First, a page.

High school parents, does this sound familiar to you?
Does your kid “do homework almost every day on Saturday and Sunday, working until late at night every day?”
Do your kids stay up late doing homework every (or almost every) school night? Do they spend several hours on homework on the weekends?
Do you have trouble going out of town on school holidays because your students are assigned homework over school breaks?
Well, the quote above isn’t exactly about homework. The quote is actually what some parent’s said about their daughter’s work situation.
[She would] “work almost every day on Saturday and Sunday, working until late at night every day…”
Going to school and doing homework are the “work” of our kids. (And some have outside jobs which is also work.)
Now, what if I also told you that the young woman the parents were talking about was a Japanese woman who died of congestive heart failure at age 31? A government investigation found her cause of death to be her “work life.”
This is not the first time I have read articles about death from over-work in Japan. In fact, death from work stress is so common that the Japanese have a name for it, “karoshi,” or “death from overwork.”
You might look at the title of the article, Young Worker Clocked 159 Hours of Overtime in a Month. Then She Died, and think it is so extreme that it doesn’t apply to you and your child. But I think they took the most extreme week this poor girl worked and used it for the headline. There were several quotes that felt chillingly familiar to me.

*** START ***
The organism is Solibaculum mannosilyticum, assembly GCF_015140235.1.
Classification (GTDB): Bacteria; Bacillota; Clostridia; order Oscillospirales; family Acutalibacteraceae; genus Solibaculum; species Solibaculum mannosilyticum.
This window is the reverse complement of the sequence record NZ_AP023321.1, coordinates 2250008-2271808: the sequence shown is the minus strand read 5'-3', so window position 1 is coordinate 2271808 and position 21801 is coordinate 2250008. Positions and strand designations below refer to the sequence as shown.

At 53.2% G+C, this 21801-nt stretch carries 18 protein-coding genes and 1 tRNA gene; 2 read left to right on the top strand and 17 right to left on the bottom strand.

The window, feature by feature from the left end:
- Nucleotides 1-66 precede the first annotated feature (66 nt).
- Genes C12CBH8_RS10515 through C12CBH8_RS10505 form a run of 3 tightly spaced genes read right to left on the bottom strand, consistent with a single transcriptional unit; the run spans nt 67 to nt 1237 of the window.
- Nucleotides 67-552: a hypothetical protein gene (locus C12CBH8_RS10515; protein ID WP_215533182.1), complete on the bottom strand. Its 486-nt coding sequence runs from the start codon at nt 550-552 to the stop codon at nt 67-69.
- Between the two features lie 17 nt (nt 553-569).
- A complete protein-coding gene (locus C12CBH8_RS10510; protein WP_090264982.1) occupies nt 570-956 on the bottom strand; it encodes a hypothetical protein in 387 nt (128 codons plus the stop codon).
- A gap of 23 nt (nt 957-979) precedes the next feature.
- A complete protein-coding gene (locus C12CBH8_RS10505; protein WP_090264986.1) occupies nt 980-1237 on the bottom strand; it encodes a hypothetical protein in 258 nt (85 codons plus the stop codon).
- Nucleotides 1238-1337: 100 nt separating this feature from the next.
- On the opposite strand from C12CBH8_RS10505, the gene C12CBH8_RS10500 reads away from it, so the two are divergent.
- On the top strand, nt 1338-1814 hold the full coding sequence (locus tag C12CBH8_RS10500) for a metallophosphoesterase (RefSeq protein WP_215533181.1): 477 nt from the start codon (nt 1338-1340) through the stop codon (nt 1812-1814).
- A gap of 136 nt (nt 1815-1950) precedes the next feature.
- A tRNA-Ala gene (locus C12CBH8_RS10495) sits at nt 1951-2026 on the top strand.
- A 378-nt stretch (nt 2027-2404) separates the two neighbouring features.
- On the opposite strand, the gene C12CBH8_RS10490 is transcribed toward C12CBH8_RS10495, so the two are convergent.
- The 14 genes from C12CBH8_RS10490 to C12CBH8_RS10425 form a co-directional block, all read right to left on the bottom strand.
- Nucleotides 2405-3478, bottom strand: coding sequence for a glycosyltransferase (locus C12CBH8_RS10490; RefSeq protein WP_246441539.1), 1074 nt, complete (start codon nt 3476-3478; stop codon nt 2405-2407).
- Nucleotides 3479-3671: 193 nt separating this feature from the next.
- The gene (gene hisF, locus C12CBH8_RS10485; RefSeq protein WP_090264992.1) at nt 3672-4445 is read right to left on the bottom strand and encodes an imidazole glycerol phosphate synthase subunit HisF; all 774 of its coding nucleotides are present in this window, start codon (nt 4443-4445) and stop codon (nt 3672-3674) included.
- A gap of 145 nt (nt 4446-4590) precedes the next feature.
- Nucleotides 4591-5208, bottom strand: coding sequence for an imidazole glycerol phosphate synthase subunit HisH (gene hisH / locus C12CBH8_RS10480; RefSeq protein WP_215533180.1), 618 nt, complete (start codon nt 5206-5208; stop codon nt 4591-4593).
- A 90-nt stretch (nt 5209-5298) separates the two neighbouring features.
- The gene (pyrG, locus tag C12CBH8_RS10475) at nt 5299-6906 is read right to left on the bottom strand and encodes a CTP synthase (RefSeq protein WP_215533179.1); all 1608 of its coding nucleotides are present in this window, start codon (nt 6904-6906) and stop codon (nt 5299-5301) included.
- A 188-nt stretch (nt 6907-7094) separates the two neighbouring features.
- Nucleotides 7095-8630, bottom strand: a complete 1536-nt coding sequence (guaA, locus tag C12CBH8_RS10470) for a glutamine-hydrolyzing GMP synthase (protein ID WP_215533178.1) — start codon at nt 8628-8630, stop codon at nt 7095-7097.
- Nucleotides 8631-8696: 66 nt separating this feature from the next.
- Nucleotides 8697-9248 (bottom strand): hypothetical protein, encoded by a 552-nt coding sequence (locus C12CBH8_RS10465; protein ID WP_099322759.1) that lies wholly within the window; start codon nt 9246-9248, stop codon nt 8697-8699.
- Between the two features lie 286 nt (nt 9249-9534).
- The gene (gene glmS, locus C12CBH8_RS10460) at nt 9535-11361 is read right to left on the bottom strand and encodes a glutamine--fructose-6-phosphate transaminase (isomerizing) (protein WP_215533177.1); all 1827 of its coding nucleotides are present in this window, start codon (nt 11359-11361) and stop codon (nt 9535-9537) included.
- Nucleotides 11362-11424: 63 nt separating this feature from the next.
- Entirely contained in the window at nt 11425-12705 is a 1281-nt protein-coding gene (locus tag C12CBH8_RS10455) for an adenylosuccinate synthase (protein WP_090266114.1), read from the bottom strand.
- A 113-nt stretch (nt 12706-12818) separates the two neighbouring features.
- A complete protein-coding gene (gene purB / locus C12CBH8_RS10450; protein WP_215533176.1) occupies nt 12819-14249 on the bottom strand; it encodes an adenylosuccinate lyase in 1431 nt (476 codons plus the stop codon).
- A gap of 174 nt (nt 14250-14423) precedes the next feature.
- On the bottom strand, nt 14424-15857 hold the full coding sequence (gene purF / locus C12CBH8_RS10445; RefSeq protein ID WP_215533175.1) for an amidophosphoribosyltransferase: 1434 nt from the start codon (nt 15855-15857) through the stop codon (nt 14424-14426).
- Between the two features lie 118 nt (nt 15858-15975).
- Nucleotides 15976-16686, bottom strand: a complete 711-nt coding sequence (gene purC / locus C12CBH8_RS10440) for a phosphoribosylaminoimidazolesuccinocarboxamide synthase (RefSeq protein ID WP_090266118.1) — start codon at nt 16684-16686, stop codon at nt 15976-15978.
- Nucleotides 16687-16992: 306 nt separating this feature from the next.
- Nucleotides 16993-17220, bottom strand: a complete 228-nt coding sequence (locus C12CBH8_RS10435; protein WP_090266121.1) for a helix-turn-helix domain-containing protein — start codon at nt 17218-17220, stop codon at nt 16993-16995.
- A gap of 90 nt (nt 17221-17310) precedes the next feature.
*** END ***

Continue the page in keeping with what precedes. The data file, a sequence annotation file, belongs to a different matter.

She rarely took weekends off.
My high school kids have homework every. Single. Weekend. Even though we have tried to moderate their schedules and they don’t have as many AP classes as their friends.
She worked until midnight nearly every night.
This was happening to our kids until we moderated their classes by parental restrictions on how many AP classes they could take. (Yes, we told our teenagers they couldn’t take every class they wanted to. We see it as our job to protect their health, even when it makes them unhappy with us.) Staying up until midnight or later still happens more than we would like it to.
… a country where exhaustion is often seen as a sign of diligence.
This was a quote about Japan. But it could just as well be a quote about the United States. Even more amazing and admired? If you can manage to hide your exhaustion.
[she was] “in a state of accumulated fatigue and chronic sleep deprivation” at the time of her death.
My kids have friends who fall asleep in class. So far, my kids haven’t done that. (Not that I’ve found out about!) But there are still too many school weeks where I know they are sleep deprived. I fear that the teenage love of Starbucks is fueled by more than the love for the taste of coffee.
Japan first recognized their problem with karoshi in the 80s. They are still struggling to do anything to correct it.
Think about it, when do kids learn their work ethic? How many times have you told them that doing their homework is important for that reason?
But we have lost sight of the fact that school is when kids also learn their sense of life-work balance.
Add up the number of hours your child is in school. (37.5) Add mandatory hours for their chosen extracurricular activity. Add homework. Are you past 40 work hours per week yet? How far past? Now remember that the 40 hour rule is a guideline for adults, not children.
Are our kids learning life-work balance? Judging from the skyrocketing cases of anxiety and depression on colleges campuses, the scale is about to tip.
How long until “karoshi” becomes the American word for “death from overwork?”